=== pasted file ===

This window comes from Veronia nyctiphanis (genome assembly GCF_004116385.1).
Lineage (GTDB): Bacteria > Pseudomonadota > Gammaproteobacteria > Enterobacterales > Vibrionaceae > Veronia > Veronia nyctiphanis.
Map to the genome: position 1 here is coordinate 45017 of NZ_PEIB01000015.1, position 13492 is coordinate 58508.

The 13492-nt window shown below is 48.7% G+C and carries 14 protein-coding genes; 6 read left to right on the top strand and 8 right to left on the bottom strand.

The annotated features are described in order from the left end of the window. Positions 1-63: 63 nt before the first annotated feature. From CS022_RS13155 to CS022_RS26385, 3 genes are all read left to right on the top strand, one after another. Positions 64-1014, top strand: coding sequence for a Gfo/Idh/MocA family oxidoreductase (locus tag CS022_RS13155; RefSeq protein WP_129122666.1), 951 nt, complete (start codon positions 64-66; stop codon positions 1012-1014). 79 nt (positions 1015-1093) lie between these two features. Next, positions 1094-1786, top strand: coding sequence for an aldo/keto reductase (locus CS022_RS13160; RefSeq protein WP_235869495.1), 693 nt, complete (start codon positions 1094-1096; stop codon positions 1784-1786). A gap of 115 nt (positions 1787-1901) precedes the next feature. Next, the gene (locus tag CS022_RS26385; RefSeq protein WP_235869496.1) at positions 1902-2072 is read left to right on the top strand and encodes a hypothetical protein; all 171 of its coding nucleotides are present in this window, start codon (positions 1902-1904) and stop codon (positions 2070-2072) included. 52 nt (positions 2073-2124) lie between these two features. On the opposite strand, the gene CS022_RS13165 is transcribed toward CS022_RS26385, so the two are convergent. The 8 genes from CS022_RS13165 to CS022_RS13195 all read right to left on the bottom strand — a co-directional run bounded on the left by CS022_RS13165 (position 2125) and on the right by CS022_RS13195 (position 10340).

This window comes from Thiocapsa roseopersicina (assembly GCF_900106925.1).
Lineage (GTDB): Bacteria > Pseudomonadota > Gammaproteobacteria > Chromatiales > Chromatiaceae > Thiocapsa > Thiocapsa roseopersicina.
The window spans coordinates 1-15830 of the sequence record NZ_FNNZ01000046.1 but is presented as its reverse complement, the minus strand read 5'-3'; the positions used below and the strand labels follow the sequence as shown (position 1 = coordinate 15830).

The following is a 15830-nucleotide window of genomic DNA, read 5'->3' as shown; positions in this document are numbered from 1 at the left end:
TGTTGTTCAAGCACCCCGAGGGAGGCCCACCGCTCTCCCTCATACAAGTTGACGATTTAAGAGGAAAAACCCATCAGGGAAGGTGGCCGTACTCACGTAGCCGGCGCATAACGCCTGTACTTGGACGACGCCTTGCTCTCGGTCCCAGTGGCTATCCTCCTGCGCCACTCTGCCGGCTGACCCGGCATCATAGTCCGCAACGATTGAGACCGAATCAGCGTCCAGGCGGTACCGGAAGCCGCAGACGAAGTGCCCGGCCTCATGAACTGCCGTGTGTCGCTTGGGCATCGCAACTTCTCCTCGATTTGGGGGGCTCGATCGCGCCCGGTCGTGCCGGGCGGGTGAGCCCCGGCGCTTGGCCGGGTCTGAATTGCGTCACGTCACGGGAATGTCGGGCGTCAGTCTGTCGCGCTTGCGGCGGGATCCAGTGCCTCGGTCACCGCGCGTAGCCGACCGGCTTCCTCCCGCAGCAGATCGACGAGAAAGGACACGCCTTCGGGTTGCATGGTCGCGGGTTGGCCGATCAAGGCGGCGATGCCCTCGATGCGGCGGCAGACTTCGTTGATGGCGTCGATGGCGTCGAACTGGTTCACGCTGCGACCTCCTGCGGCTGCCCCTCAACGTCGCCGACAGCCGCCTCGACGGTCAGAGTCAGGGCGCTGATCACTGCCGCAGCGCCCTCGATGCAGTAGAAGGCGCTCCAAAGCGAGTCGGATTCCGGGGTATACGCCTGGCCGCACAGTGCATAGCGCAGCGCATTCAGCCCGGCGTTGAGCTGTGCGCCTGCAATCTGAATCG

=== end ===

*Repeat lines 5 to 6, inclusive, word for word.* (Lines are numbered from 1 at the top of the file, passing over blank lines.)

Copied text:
The annotated features are described in order from the left end of the window. Positions 1-63: 63 nt before the first annotated feature. From CS022_RS13155 to CS022_RS26385, 3 genes are all read left to right on the top strand, one after another. Positions 64-1014, top strand: coding sequence for a Gfo/Idh/MocA family oxidoreductase (locus tag CS022_RS13155; RefSeq protein WP_129122666.1), 951 nt, complete (start codon positions 64-66; stop codon positions 1012-1014). 79 nt (positions 1015-1093) lie between these two features. Next, positions 1094-1786, top strand: coding sequence for an aldo/keto reductase (locus CS022_RS13160; RefSeq protein WP_235869495.1), 693 nt, complete (start codon positions 1094-1096; stop codon positions 1784-1786). A gap of 115 nt (positions 1787-1901) precedes the next feature. Next, the gene (locus tag CS022_RS26385; RefSeq protein WP_235869496.1) at positions 1902-2072 is read left to right on the top strand and encodes a hypothetical protein; all 171 of its coding nucleotides are present in this window, start codon (positions 1902-1904) and stop codon (positions 2070-2072) included. 52 nt (positions 2073-2124) lie between these two features. On the opposite strand, the gene CS022_RS13165 is transcribed toward CS022_RS26385, so the two are convergent. The 8 genes from CS022_RS13165 to CS022_RS13195 all read right to left on the bottom strand — a co-directional run bounded on the left by CS022_RS13165 (position 2125) and on the right by CS022_RS13195 (position 10340).

This window comes from Thiocapsa roseopersicina (assembly GCF_900106925.1).